Scientists are saying it’s “now or never,” if humans want to limit global warming. Mother Nature is in desperate need of help. And govs across the globe are falling short of making changes that matter. Leaving more and more individuals to ask: What can I do?
Now, we’re looking inward. While not every change may seem like a major shift toward helping the planet — every bit counts. And with April being Earth Month, we asked six Skimm HQ’rs what they do to live more sustainable lifestyles. Here are their tips on how you can plant the seeds of change — from the small alternatives at home to the big changes in your commute.
One study found that the average American produces 286 pounds of plastic waste a year. But life in plastic is not so fantastic. Here are two ways HQ’rs are cutting back:
Look for alternatives. “I try to avoid using paper towels as often as possible. And I’ve been gifted really cute dish towels and napkins from Anthropologie (see: this, this, and this). Since they’re fun and colorful, it’s encouraged me to use them more often while cutting down on paper waste. [Another idea is] ditching makeup remover wipes. I recently heard about micellar water working as a makeup remover and did some research. It’s a great way to cut down on individual wipes.” — Maria McCallen, Skimm News & App Editor
Ditch the plastic. "I live in Manhattan so I have to carry my groceries home — often through the subway or crowds. I can carry more groceries and keep them more secure with my…reusable bags. Plus, they've come in handy for plenty of other tasks like moving, traveling, or sending food home with a friend.” — Kamaron McNair, Skimm Money Writer
Raise your hand if #makeuptok is your fave. Depending on what's on your FYP, you might not always get tips for how to make your makeup bag more 'green.' Here are some tips on how to get started, thanks to Sales Brand Strategy Manager Tara Rotondo:
Read the ingredients. “I know a lot of brands place stickers or labels on their products that say 'clean', 'green' or 'natural' but what really matters is what's on the back (or in the ingredient list). I also always make sure there is a fair trade symbol (fair wages and sustainability) and Leaping Bunny [logo] (cruelty-free) — those are usually easy to spot."
Get techy with it. “Download apps that scan products and ingredient lists. I like Detox Me, Think Dirty, and CodeCheck. They're really easy to use and very eye-opening. I've switched a lot of my products because of some of the product scans I've done.”
Take it one step at a time. “It doesn't have to be all or nothing. When I first started getting into clean beauty, my first thought was ‘must throw away all current makeup and skincare.’ But then I thought 'that's very wasteful and counterintuitive.’ Everyone's skin, routine, and needs are different and I think making small changes and swaps are so much more realistic and effective [in the long term].”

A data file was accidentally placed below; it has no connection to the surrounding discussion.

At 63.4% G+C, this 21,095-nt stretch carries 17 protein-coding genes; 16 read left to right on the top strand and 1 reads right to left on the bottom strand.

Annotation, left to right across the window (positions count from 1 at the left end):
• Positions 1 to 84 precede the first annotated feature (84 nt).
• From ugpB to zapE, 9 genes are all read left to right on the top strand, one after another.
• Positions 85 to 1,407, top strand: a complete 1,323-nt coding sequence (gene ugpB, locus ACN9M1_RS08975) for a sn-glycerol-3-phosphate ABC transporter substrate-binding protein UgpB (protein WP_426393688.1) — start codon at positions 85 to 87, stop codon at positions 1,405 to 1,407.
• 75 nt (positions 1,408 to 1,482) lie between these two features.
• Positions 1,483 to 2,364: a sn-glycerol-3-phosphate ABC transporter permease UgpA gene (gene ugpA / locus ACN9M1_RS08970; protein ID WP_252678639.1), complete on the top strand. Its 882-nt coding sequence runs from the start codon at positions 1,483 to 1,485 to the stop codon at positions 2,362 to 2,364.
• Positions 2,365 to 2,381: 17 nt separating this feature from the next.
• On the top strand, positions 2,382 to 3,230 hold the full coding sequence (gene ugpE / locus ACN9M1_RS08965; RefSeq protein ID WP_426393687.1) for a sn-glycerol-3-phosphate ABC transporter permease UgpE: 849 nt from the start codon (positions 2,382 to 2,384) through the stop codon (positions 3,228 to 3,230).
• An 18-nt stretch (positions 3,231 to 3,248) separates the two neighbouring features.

And if you’re more of a DIY person, Account Manager Sidney Young recs natural products like raw cocoa and shea butter.
The number of electric vehicles out on the road has increased in recent years. With about 1.8 million EVS registered in 2020 — over triple the amount in 2016. Skimm Money Writer Liz Knueven has switched to a plug-in hybrid car and shared these tips, if you’re considering doing the same:
Confirm you have the right infrastructure. “If you live in an apartment building, you're going to have to talk with your landlord about getting a charger. If you're going pure electric — even if you're buying a plug-in hybrid — you're pretty much gonna have to have a charger.”
Shop around. “Tesla's not the only thing [out there]. You can totally go buy a cheap, used Nissan LEAF. There are a ton of other options.”
Keep up with the car maintenance. “You don't have to totally swap your whole car to get better gas mileage. Keeping up with your maintenance like inflating your tires properly will make a big difference.”
If you’re still working through how you’d like to make a difference, theSkimm's Senior Audio Director Graelyn Brashear recs this book:
“The Ministry for the Future” by Kim Stanley Robinson. “He’s primarily a science fiction author, and this latest (acclaimed) novel imagines a world where humanity decides to avert climate disaster. It's gut-wrenching and inspiring. The kind of book to change hearts and minds and get us mad in the ways we need to be.”
Also, it doesn’t hurt to consider the motivations behind creating a new habit and what kind of planet you’d like to leave behind.
“Because of all the alarm bells and research around climate change in the past few years, I’ve been more cognizant of how much waste I produce — and the easy alternatives to cut back. All of this has also made me think more about how we should leave the planet for our kids, their kids, and future generations,” Maria added.
It’s easy to get overwhelmed by all the doom-and-gloom news from climate scientists. But there are ways to answer their alarm bells — even if it's by taking small actions in your daily life.
Skimm'd by Maria del Carmen Corpus, Maria McCallen, and Kamini Ramdeen-Chowdhury
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Chances are, your cleaning products could use a little help in the sustainability department. So we’ve rounded up eco-friendly, affordable options you won’t mind displaying on your countertop or in your bathroom.
There are so many eco-friendly products on the market that it’s easier than ever to kick plastic to the curb with some simple swaps. From sustainable products like reusable cleaning supplies to compostable wineglasses, check out these earth-friendly (and chic) alternatives to the items you probably use regularly.
Like reusable cleaning products, cotton produce bags, and silicone straws. Brb — we’re going green.